I work as an agency analyst in the media and advertising sector, and by far the most commonly requested work is attribution analysis.
For the non-layman, this is the process of modelling which adverts have helped generate incremental business revenue, be that in the form of new customer interest as a precursor to sale or the sale itself, and then in some manner awarding nominal credit to that advert. The ratio between cost and credit is used to understand which strategies are generating the best return on investment for the next planning cycle.
An example then: let us imagine a customer who responded to seeing our TV advert by entering our brand name in to an internet search engine. Clicking on a resulting paid-for link they landed on our web site where they completed an order. Our customer also happened to have read a magazine in which one of our adverts had been placed, but it failed to resonate with them and they skipped over it.
Before bandying numbers and models around, it’s worth just remembering that the true purpose of attribution lies in answering these questions:
- How do we know the customer saw the TV advert and responded to it?
- How do we know the magazine advert failed to resonate?
- What role did the search click play?
- What was the relative importance of each advert to the sale, and ultimately, was it worth me spending the money on it?
I feel these basic concepts are often not given due appreciation in the rush to produce “a model” – merely having the latter seemingly more important than the question it is intended to answer.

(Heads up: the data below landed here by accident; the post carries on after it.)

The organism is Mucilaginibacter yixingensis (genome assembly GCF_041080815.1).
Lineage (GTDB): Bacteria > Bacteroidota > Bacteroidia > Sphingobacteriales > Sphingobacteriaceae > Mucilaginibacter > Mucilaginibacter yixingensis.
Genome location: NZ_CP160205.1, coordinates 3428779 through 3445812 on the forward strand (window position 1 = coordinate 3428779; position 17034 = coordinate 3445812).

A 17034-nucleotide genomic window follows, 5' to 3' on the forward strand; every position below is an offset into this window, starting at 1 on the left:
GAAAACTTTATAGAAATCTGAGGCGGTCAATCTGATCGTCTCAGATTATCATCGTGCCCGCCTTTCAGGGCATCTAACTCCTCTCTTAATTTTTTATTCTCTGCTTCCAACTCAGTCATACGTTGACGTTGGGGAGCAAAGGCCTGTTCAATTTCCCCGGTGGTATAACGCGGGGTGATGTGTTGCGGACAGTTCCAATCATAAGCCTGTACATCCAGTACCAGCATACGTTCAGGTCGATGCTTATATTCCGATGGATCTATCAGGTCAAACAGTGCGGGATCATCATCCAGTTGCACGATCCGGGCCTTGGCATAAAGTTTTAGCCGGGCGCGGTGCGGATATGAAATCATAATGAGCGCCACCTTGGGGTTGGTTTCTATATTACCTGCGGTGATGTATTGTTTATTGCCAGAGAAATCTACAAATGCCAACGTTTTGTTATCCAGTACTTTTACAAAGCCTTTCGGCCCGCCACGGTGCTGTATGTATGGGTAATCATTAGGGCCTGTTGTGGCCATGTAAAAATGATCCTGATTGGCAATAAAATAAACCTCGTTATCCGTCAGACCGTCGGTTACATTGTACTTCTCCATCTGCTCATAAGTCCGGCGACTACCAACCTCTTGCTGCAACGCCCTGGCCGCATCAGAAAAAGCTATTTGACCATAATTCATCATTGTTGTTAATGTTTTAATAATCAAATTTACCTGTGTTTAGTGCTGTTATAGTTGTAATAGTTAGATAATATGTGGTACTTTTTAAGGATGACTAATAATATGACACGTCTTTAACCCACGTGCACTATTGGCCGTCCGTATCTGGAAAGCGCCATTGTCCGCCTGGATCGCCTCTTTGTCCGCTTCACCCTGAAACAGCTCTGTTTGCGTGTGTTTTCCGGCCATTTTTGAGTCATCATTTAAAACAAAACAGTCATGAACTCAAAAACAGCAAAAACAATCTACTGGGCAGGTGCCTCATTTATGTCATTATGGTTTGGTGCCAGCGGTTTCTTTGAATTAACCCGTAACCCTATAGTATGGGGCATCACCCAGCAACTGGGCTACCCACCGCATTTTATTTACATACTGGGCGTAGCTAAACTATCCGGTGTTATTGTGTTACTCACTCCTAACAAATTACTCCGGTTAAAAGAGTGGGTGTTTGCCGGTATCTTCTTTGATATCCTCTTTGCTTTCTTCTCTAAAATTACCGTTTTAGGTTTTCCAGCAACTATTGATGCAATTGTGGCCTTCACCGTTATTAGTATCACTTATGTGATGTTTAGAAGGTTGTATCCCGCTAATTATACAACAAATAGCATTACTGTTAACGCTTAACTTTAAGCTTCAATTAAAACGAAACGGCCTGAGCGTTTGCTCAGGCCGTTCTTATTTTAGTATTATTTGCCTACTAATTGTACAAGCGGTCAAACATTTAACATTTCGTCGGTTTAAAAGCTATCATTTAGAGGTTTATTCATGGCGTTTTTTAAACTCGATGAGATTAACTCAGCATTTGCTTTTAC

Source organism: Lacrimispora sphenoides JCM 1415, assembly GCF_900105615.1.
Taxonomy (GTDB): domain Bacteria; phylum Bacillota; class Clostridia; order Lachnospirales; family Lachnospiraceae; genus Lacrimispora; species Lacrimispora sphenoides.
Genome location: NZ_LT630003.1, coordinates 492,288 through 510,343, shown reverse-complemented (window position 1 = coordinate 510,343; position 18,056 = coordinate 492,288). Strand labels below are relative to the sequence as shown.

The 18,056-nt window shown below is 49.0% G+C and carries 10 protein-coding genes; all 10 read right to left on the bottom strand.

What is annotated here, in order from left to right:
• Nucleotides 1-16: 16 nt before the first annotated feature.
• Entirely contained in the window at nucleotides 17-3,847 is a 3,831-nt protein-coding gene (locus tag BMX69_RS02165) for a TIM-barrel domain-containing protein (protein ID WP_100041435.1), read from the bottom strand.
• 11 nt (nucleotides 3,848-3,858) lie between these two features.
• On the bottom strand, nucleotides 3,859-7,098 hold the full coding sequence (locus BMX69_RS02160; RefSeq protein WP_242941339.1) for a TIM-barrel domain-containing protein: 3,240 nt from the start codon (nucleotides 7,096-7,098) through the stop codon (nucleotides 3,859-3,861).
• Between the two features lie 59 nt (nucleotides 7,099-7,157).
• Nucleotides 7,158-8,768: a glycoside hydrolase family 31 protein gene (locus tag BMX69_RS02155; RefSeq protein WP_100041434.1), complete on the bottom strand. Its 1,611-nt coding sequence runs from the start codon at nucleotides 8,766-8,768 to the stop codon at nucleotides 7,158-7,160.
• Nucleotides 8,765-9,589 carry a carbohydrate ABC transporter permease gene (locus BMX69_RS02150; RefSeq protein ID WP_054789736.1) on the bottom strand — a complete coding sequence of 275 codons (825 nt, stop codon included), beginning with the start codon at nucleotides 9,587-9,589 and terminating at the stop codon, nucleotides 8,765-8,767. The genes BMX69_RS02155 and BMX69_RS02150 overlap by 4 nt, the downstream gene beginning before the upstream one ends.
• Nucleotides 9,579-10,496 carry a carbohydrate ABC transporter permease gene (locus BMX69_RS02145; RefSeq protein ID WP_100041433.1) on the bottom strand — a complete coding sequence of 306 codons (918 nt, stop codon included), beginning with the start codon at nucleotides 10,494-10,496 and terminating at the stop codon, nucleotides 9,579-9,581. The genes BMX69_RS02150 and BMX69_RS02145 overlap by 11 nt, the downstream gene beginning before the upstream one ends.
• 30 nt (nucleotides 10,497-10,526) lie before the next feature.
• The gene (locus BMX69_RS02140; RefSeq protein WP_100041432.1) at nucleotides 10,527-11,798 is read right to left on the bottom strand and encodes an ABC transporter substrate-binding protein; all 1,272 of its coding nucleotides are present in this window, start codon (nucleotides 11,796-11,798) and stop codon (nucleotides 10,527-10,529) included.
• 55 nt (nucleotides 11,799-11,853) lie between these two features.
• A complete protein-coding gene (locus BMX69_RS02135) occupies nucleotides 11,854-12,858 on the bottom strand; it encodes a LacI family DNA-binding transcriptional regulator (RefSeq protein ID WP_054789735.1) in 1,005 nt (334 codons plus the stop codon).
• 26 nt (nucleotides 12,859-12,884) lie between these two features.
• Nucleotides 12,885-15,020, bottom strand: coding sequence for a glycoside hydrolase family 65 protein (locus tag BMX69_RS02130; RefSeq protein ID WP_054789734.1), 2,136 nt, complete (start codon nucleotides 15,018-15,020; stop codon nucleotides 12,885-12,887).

Simply exposing a potential customer to an advert, for example, doesn’t mean it was effective. Likewise, how a customer navigates their web browser to your site might just be a route of convenience rather than via an opinion influencing step. And lastly; at what point does the customer journey cease to be influenced by advertising, and instead move over to being driven by the customer-service experience?
For an individual customer, these questions are admittedly impossible to answer. But across a larger sample size we can use data to identify repeat patterns between advertising and customer response. We can identify the channels that typically favour successful sales over missed ones. Crucially though, in the process of quantifying this influence we have to apply some assumptions about how we believe our customers respond. This is where the art mixes with the science: having strong insight in to your customer journey can really shape the solution for the better.